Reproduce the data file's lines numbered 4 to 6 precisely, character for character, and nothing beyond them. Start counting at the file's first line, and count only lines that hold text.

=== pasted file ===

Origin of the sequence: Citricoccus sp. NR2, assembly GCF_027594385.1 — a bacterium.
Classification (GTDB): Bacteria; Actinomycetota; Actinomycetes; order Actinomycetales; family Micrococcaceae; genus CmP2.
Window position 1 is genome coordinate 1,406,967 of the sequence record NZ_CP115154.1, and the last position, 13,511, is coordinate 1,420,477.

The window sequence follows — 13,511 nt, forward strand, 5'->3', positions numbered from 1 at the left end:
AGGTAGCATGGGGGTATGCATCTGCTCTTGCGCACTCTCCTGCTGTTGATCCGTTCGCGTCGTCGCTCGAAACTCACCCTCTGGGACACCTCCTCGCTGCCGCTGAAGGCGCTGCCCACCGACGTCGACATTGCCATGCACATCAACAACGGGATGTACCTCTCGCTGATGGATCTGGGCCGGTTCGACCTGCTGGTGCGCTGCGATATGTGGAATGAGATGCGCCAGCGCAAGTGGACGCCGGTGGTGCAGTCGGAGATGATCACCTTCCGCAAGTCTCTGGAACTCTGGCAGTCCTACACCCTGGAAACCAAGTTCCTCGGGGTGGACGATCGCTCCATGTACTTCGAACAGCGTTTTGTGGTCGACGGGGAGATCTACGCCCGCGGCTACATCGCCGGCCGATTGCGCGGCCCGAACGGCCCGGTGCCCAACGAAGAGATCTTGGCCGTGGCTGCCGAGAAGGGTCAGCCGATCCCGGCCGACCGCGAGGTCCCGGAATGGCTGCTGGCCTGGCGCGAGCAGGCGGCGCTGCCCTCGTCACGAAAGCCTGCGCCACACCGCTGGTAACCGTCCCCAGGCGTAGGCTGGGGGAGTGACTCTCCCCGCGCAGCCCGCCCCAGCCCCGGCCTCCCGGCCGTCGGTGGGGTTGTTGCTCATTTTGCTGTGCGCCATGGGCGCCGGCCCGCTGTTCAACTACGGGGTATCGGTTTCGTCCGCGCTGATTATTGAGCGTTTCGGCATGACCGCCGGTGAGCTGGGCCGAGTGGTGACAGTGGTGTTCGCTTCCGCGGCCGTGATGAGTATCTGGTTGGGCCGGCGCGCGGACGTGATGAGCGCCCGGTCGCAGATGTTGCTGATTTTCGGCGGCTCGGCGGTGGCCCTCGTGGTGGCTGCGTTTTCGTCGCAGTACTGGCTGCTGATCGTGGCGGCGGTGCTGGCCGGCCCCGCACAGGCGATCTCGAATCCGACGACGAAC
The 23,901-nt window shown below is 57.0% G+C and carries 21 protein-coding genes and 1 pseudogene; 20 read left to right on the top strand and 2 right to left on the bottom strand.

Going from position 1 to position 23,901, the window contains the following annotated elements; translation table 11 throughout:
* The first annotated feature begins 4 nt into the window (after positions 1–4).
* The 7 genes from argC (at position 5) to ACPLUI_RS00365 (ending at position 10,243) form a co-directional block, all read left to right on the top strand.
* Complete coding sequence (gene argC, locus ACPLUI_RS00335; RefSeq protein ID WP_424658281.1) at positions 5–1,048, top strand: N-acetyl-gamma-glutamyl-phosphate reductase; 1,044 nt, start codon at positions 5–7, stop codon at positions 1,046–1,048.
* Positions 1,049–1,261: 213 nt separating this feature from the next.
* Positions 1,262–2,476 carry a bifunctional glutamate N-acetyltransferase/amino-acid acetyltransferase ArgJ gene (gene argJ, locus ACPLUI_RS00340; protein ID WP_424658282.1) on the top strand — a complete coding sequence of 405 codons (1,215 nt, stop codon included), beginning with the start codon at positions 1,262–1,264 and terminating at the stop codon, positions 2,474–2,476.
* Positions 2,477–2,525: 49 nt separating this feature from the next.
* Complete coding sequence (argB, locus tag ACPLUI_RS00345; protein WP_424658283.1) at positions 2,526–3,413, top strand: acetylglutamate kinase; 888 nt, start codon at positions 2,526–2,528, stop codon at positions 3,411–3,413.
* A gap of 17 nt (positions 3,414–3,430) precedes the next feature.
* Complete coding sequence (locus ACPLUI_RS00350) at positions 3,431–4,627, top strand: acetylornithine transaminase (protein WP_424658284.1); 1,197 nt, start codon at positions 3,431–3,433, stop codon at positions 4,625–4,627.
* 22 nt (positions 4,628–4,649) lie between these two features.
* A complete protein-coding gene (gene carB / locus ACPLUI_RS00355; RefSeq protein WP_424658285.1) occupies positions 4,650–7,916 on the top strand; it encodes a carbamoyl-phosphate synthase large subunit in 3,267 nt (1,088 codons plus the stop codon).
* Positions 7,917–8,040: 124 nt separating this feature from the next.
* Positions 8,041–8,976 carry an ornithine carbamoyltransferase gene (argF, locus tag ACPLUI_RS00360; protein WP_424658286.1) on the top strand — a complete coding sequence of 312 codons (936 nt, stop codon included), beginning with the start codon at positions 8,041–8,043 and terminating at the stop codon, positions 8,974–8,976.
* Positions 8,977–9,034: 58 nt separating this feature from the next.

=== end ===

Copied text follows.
The window sequence follows — 13,511 nt, forward strand, 5'->3', positions numbered from 1 at the left end:
AGGTAGCATGGGGGTATGCATCTGCTCTTGCGCACTCTCCTGCTGTTGATCCGTTCGCGTCGTCGCTCGAAACTCACCCTCTGGGACACCTCCTCGCTGCCGCTGAAGGCGCTGCCCACCGACGTCGACATTGCCATGCACATCAACAACGGGATGTACCTCTCGCTGATGGATCTGGGCCGGTTCGACCTGCTGGTGCGCTGCGATATGTGGAATGAGATGCGCCAGCGCAAGTGGACGCCGGTGGTGCAGTCGGAGATGATCACCTTCCGCAAGTCTCTGGAACTCTGGCAGTCCTACACCCTGGAAACCAAGTTCCTCGGGGTGGACGATCGCTCCATGTACTTCGAACAGCGTTTTGTGGTCGACGGGGAGATCTACGCCCGCGGCTACATCGCCGGCCGATTGCGCGGCCCGAACGGCCCGGTGCCCAACGAAGAGATCTTGGCCGTGGCTGCCGAGAAGGGTCAGCCGATCCCGGCCGACCGCGAGGTCCCGGAATGGCTGCTGGCCTGGCGCGAGCAGGCGGCGCTGCCCTCGTCACGAAAGCCTGCGCCACACCGCTGGTAACCGTCCCCAGGCGTAGGCTGGGGGAGTGACTCTCCCCGCGCAGCCCGCCCCAGCCCCGGCCTCCCGGCCGTCGGTGGGGTTGTTGCTCATTTTGCTGTGCGCCATGGGCGCCGGCCCGCTGTTCAACTACGGGGTATCGGTTTCGTCCGCGCTGATTATTGAGCGTTTCGGCATGACCGCCGGTGAGCTGGGCCGAGTGGTGACAGTGGTGTTCGCTTCCGCGGCCGTGATGAGTATCTGGTTGGGCCGGCGCGCGGACGTGATGAGCGCCCGGTCGCAGATGTTGCTGATTTTCGGCGGCTCGGCGGTGGCCCTCGTGGTGGCTGCGTTTTCGTCGCAGTACTGGCTGCTGATCGTGGCGGCGGTGCTGGCCGGCCCCGCACAGGCGATCTCGAATCCGACGACGAAC
The 23,901-nt window shown below is 57.0% G+C and carries 21 protein-coding genes and 1 pseudogene; 20 read left to right on the top strand and 2 right to left on the bottom strand.